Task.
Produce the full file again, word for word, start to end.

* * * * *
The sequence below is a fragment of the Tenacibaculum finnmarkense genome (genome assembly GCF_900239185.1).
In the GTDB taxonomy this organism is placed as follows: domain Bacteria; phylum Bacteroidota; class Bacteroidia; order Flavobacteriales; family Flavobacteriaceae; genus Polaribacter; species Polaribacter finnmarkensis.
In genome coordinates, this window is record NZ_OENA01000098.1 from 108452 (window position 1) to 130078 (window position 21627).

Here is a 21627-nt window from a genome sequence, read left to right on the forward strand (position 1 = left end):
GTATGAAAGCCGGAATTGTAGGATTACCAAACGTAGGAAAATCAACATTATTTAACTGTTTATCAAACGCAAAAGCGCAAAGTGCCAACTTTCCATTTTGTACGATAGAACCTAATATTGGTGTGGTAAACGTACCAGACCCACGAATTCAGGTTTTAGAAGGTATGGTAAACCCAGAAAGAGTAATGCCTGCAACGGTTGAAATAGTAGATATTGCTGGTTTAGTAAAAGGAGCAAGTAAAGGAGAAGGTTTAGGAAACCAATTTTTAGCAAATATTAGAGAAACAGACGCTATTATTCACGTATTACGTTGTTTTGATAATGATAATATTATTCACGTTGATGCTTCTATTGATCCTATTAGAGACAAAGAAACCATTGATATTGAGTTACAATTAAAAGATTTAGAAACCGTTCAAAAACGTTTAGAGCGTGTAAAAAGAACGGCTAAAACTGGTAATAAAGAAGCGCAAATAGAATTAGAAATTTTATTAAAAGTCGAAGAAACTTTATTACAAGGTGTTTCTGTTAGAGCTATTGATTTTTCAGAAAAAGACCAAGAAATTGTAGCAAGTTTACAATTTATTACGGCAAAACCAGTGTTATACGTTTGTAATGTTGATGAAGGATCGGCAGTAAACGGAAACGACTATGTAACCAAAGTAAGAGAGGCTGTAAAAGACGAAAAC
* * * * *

The sequence below is a fragment of the Tenacibaculum finnmarkense genome (genome assembly GCF_900239185.1).
In the GTDB taxonomy this organism is placed as follows: domain Bacteria; phylum Bacteroidota; class Bacteroidia; order Flavobacteriales; family Flavobacteriaceae; genus Polaribacter; species Polaribacter finnmarkensis.
In genome coordinates, this window is record NZ_OENA01000098.1 from 108452 (window position 1) to 130078 (window position 21627).

Here is a 21627-nt window from a genome sequence, read left to right on the forward strand (position 1 = left end):
GTATGAAAGCCGGAATTGTAGGATTACCAAACGTAGGAAAATCAACATTATTTAACTGTTTATCAAACGCAAAAGCGCAAAGTGCCAACTTTCCATTTTGTACGATAGAACCTAATATTGGTGTGGTAAACGTACCAGACCCACGAATTCAGGTTTTAGAAGGTATGGTAAACCCAGAAAGAGTAATGCCTGCAACGGTTGAAATAGTAGATATTGCTGGTTTAGTAAAAGGAGCAAGTAAAGGAGAAGGTTTAGGAAACCAATTTTTAGCAAATATTAGAGAAACAGACGCTATTATTCACGTATTACGTTGTTTTGATAATGATAATATTATTCACGTTGATGCTTCTATTGATCCTATTAGAGACAAAGAAACCATTGATATTGAGTTACAATTAAAAGATTTAGAAACCGTTCAAAAACGTTTAGAGCGTGTAAAAAGAACGGCTAAAACTGGTAATAAAGAAGCGCAAATAGAATTAGAAATTTTATTAAAAGTCGAAGAAACTTTATTACAAGGTGTTTCTGTTAGAGCTATTGATTTTTCAGAAAAAGACCAAGAAATTGTAGCAAGTTTACAATTTATTACGGCAAAACCAGTGTTATACGTTTGTAATGTTGATGAAGGATCGGCAGTAAACGGAAACGACTATGTAACCAAAGTAAGAGAGGCTGTAAAAGACGAAAAC